We deeply appreciate the support and patience of those who assisted us throughout the book editing process. Additionally, we want to acknowledge the help and long-term support of Peter Bloch, Daniel Swadener and Bert Cannella; this one and others could never have happened without that sharing of interests, and respect for each other’s work. Peter passed away too early in 2015, but he was thrilled to see the first edition published in 2014. This second edition then is also dedicated to our partners.
The editors—Mimi Bloch, Beth Blue Swadener, and Gaile Cannella—have worked together before. However, we had not co-edited a book together before the first edition of this one; now we are happy to be doing the second edition and continuing other work together. It has been an honor and privilege. We met as younger researchers, and now are grandparents. To all those ← xi | xii → doing the hard work as scholar/activists that have helped form the context for our work, and for scholar/activists who are beginning their work, move forward with new ideas, strategies for resistance and act with urgency and hope. We hope this book helps in some small way to illuminate important new issues, questions, and possibilities. We hope it illustrates the continuing need for interrogation of what seems to be “truth,” and the continued need for action at every level.
Finally, we wish to acknowledge the use of a cover photograph by University of Wisconsin-Madison Emeritus Professor of Early Childhood Education, Dr. Gary Glen Price. Dr. Price gave permission for the photograph to be used for the cover of this book, and also received written permission for its use from the adult whose photo was taken when he was a child. Dr. Price was a member of the host committees for three Reconceptualizing Early Childhood Education conferences (1991, 1996, and 2005). The cover photo was used at the 2005 Reconceptualizing Early Childhood Education conference as a poster, and one of two program cover photos. The title “Rapt child in spiral tunnel” draws on a reconceptualized perspective as it makes us think differently, interrogate the image, the child’s thinking, and our conceptions of what and how diverse childhoods are experienced and portrayed.
We are delighted to introduce the second edition of Reconceptualizing Early Childhood Care & Education—A Reader and hope that this edition brings new focus as well as new questions and debates to our collective discussions of ways to reconceptualize theory, research, policy, and pedagogical practices in early childhood education and care (ECEC). Within the 25 chapters, authors focus on a diverse set of current issues, new and diverse imaginaries, and social action strategies for change in the classroom, at the local, national, and global levels. Further, ways to re-envision goals and philosophies that would guide collective and individual activism are discussed. Throughout the reader, authors intermingle discussions of theory, research, pedagogical programs and practices, as well as global to local policy analysis.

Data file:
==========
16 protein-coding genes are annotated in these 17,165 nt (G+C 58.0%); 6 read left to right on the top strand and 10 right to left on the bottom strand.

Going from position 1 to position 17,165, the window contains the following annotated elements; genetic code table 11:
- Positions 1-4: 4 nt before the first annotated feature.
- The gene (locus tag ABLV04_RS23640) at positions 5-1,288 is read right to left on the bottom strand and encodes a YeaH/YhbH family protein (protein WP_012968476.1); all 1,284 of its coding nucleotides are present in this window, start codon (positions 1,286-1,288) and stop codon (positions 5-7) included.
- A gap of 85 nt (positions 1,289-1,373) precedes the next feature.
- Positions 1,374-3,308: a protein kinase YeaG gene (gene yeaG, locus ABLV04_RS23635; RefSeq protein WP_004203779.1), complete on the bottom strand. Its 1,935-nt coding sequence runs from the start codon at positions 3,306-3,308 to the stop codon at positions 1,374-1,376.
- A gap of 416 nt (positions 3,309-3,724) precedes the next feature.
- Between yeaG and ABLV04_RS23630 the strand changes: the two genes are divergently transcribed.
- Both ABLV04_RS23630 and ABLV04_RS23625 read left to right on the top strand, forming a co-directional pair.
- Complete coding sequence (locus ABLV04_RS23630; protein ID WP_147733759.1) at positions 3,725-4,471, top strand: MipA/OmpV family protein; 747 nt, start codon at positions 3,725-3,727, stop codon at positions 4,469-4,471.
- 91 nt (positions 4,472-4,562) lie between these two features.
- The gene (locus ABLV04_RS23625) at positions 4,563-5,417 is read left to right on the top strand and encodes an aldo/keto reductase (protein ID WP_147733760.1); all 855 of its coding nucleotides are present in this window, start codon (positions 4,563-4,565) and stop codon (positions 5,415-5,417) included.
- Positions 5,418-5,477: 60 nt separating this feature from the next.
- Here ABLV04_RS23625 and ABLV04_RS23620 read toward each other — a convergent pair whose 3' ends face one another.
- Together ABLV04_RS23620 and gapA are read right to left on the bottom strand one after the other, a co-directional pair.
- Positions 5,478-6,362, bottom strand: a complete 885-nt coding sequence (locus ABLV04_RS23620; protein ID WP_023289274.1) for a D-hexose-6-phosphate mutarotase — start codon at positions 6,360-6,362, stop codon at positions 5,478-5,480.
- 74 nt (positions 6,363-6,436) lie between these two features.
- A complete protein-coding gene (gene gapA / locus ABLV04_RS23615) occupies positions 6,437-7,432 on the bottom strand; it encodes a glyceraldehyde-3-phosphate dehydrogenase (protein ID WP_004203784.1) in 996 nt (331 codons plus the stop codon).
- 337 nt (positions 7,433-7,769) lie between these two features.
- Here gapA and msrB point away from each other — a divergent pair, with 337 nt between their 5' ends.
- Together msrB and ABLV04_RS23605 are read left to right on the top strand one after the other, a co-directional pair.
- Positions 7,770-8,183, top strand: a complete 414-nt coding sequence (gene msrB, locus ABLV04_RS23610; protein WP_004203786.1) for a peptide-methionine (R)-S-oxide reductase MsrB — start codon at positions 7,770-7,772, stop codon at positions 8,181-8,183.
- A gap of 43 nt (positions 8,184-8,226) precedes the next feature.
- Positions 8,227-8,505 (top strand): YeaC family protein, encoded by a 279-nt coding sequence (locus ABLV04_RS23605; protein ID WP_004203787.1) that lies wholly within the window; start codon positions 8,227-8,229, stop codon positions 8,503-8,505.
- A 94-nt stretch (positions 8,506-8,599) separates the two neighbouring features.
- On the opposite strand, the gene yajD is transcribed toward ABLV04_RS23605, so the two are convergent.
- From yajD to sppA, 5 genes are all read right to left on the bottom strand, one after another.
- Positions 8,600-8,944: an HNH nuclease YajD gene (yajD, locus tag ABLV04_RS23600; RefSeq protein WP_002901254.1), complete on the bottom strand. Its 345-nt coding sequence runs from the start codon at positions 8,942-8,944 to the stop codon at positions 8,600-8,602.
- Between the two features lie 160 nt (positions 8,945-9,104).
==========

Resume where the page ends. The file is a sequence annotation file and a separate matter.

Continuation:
The first edition of this book was published in 2014 to mark and review twenty years of reconceptualist “work” and dialogue related to early education and child care that took place in the spaces of conferences, other meetings, joint publications, or local to global collective actions. The book focuses largely, but not exclusively, on work done by those who associate with the “Reconceptualizing Early Childhood Education” conferences and, what some call the Reconceptualizing Early Childhood Education “movement.” In the second edition of the book, we again focus on the now over 25 years of reconceptualizing work, but add that many contributions are from those people who have added considerably to discussions about ECEC drawing from a diverse set of critical theoretical perspectives, but who are not directly associated with the reconceptualizing early childhood education conferences. Thus, in the second edition, we invite readers to look at the issues raised by contributors even more broadly as direct challenges to early education policies, practices, and research that purports to be “best” in telling “truth” about children, families, teachers and programs, as well as communities. ← 1 | 2 →